Luckily, pop culture conversations about drugs are more nuanced than they were 20 years ago, when America was still at the height of its War on Drugs. Back then TV’s teachable moments about substance abuse included laughable scenes like Jesse Spano’s breakdown on Saved by the Bell and superheroes leading announcements for the D.A.R.E. program. This week on The Flash, a modern series that viscerally recalls after-school cartoons — but is infinitely more emotionally fulfilling — the speed-addicted villain Trajectory (Allison Paige) meets a graphic demise that feels steeped in antiquated Reagan-era morals but is more subtle than simply “Winners Don’t Do Drugs.”

Following Jay’s (Teddy Sears) murder at the hands of Zoom (Teddy Sears, again), the new speedster Trajectory makes a mess of Central City. Trajectory is Eliza, a friend of Caitlin’s (Danielle Panabaker) at a rival lab who developed an addiction to Velocity-9, Caitlin’s speed steroid formulated to restore Jay’s Speed Force during his time on Earth-1. Eliza’s last fix pushes her so fast her that her body disintegrates violently into blue lightning, leading S.T.A.R. Labs to learn Zoom is Jay Garrick (so they think, for now) which throws everyone a devastating curveball.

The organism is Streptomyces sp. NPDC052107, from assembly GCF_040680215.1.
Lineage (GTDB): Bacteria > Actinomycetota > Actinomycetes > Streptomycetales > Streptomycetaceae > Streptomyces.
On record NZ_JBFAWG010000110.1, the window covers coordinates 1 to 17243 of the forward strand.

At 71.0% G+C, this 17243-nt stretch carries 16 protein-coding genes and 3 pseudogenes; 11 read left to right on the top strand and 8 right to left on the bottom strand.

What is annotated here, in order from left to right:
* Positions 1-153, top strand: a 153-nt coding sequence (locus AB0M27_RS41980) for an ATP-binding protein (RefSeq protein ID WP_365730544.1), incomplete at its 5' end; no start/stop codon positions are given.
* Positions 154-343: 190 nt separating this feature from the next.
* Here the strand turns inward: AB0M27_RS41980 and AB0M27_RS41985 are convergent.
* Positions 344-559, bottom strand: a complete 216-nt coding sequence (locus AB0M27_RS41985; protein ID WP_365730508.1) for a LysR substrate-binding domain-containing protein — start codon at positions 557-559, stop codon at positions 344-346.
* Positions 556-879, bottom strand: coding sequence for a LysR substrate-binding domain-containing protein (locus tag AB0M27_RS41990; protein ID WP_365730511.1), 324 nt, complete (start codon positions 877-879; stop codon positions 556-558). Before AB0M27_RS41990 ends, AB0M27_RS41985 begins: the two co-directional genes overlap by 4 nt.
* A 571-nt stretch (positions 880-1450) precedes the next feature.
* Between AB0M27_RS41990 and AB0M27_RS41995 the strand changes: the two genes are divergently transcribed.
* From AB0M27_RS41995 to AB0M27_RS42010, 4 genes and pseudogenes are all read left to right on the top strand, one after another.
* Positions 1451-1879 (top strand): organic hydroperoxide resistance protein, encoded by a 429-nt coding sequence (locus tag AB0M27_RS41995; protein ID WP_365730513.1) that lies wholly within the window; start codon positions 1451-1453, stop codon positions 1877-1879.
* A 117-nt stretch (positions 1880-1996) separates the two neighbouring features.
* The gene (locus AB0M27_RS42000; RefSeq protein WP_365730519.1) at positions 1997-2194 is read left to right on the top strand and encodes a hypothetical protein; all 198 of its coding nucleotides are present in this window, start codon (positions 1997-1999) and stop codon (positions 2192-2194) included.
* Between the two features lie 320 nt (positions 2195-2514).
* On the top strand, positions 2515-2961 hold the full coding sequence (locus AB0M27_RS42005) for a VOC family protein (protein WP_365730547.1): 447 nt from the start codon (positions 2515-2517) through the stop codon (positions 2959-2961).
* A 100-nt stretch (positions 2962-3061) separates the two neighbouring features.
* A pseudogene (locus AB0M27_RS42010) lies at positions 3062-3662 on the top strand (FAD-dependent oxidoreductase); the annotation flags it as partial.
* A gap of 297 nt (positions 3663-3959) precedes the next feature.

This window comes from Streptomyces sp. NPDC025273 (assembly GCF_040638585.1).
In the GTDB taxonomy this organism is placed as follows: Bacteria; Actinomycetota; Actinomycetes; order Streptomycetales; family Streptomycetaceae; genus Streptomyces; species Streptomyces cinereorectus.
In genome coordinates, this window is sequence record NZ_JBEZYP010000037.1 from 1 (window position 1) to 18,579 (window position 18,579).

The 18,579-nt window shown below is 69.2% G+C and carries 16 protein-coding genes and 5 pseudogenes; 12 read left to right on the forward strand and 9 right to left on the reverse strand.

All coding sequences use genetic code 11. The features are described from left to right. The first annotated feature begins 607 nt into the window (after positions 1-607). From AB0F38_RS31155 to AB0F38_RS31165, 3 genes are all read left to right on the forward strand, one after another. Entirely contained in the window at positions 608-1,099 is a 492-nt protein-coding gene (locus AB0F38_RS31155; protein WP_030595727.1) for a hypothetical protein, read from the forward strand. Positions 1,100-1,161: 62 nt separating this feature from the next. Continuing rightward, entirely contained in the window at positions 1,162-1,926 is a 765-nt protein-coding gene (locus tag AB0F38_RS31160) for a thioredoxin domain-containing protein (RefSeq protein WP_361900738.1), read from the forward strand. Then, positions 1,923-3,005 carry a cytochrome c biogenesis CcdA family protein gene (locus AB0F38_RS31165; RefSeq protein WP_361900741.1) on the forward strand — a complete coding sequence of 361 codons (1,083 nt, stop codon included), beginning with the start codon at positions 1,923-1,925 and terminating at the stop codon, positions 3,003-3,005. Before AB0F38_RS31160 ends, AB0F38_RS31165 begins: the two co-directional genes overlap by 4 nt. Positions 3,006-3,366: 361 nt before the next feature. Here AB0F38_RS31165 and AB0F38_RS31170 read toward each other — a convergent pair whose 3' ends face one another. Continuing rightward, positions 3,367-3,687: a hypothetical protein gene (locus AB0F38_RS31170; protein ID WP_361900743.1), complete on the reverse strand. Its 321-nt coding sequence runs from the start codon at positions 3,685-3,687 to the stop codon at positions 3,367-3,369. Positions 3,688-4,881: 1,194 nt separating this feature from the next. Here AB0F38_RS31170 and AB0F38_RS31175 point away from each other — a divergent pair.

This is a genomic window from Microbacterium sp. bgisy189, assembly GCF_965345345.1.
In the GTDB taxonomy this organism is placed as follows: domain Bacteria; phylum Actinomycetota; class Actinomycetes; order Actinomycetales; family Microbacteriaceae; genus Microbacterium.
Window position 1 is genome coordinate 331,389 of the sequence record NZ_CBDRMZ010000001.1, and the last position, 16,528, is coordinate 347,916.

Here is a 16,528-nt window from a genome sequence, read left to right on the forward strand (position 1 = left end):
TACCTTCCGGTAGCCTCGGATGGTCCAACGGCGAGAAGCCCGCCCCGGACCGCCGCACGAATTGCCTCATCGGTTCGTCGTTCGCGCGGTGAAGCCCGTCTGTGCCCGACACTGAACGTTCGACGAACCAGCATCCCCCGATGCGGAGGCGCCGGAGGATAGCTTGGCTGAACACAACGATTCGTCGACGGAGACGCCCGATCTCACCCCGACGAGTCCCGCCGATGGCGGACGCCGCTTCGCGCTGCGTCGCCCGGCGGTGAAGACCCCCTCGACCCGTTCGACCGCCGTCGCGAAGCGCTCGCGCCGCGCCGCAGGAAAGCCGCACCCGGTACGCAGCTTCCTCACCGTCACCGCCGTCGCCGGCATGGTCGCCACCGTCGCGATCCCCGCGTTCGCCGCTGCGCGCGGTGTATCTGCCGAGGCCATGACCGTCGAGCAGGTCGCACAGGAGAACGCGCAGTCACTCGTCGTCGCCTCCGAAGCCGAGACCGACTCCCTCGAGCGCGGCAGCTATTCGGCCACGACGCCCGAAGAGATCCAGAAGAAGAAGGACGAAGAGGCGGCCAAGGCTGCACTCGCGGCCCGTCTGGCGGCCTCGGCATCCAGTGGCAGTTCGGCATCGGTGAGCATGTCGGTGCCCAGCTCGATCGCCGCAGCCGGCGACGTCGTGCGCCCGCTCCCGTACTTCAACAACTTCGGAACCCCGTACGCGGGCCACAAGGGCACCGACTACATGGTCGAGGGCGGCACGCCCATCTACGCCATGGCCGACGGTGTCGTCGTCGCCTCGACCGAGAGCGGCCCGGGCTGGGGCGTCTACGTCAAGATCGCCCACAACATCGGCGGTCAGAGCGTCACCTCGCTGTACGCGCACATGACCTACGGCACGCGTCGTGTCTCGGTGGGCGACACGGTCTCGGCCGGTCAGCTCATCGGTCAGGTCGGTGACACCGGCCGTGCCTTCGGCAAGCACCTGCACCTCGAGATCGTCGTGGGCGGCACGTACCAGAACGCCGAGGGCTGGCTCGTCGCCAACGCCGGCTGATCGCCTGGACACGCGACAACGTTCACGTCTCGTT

There’s not a lot to Trajectory in comics, who appeared for a handful of issues in 2008 as a speedster for Lex Luthor until she was stripped her of her powers and killed by Blockbuster. She doesn’t matter in the grand scheme. Trajectory is, simply, plot. The real story is Barry (Grant Gustin) pushing himself to beat Zoom and comes within inches of using Velocity-9. Barry doesn’t break down singing “I’m So Excited,” he just has some real talk with Harrison Wells (Tom Cavanagh).

On the surface, these themes look as basic as F.B.I. messages on Mortal Kombat cabinets. But on a deeper level, The Flash is more like an ESPN documentary turned-superhero episode. The punch of “Trajectory” isn’t Eliza’s Velocity-9 addiction, but Barry’s willingness to “cheat” to best Zoom. But now, besting Zoom means killing a friend, a rock and a hard place that will lead anyone to run away screaming.

Photos via The CW

Eric is a film and journalism graduate of Rutgers University. Specializing in the nerdy side of pop culture, he has also written for Geekscape and TheDishh. He’s still hoping to be bitten by a radioactive spider.